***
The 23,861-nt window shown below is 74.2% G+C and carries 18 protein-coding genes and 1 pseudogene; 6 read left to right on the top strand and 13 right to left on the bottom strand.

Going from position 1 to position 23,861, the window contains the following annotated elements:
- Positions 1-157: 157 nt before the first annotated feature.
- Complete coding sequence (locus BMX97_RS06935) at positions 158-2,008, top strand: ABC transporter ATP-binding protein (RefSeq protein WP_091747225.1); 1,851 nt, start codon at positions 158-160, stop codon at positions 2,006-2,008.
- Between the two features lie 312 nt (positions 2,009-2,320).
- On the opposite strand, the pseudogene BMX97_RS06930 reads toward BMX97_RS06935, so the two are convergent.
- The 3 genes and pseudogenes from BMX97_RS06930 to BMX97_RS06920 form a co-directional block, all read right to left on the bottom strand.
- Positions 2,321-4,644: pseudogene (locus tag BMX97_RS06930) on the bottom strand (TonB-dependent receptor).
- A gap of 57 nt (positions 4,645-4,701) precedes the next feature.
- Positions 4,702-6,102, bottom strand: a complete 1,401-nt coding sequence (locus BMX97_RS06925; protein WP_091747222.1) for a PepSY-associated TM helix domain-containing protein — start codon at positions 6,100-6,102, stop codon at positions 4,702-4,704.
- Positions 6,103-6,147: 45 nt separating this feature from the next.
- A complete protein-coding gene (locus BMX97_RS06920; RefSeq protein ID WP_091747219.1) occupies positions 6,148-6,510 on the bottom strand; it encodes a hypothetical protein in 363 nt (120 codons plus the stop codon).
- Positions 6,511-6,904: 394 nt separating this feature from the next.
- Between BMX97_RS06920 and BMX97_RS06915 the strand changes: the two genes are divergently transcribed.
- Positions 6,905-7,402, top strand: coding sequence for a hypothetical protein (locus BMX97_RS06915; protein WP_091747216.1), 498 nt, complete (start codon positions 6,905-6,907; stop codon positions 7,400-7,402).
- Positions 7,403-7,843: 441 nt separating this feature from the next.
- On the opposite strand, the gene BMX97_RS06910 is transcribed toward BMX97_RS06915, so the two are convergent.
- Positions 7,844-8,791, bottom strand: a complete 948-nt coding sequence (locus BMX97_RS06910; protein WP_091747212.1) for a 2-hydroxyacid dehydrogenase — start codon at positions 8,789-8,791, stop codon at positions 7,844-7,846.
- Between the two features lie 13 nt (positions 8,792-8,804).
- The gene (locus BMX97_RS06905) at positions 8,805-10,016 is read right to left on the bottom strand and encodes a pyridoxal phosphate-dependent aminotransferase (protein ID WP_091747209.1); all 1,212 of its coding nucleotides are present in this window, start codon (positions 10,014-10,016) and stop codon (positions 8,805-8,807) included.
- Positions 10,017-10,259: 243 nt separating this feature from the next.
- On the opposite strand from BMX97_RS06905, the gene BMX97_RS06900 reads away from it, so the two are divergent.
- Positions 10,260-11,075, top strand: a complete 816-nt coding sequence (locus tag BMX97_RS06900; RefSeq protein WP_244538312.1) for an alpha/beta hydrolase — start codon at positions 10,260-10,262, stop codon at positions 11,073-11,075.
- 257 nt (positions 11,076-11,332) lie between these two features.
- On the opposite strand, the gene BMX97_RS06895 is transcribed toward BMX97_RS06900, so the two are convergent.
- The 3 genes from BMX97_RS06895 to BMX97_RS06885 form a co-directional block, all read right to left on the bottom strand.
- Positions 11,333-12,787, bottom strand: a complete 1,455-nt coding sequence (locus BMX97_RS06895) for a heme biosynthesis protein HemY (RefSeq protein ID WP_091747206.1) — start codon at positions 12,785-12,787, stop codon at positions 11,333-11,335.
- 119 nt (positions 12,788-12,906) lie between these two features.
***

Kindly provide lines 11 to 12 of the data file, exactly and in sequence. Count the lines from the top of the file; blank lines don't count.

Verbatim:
- Positions 6,103-6,147: 45 nt separating this feature from the next.
- A complete protein-coding gene (locus BMX97_RS06920; RefSeq protein ID WP_091747219.1) occupies positions 6,148-6,510 on the bottom strand; it encodes a hypothetical protein in 363 nt (120 codons plus the stop codon).